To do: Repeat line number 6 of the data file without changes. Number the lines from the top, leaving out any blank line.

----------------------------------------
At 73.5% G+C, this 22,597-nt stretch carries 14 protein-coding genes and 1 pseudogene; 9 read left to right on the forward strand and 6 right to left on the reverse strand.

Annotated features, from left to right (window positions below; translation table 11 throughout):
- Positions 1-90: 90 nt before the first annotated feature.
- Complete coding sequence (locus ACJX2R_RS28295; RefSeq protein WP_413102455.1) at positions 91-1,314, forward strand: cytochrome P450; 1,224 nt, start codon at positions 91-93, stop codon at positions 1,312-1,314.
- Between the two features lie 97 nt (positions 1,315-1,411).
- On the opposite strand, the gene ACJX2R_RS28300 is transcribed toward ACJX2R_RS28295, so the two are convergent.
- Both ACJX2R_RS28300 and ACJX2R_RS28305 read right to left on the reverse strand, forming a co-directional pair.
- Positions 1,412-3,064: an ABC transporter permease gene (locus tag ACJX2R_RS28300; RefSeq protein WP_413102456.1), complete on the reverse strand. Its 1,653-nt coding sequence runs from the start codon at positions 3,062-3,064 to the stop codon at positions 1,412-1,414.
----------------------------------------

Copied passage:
- On the opposite strand, the gene ACJX2R_RS28300 is transcribed toward ACJX2R_RS28295, so the two are convergent.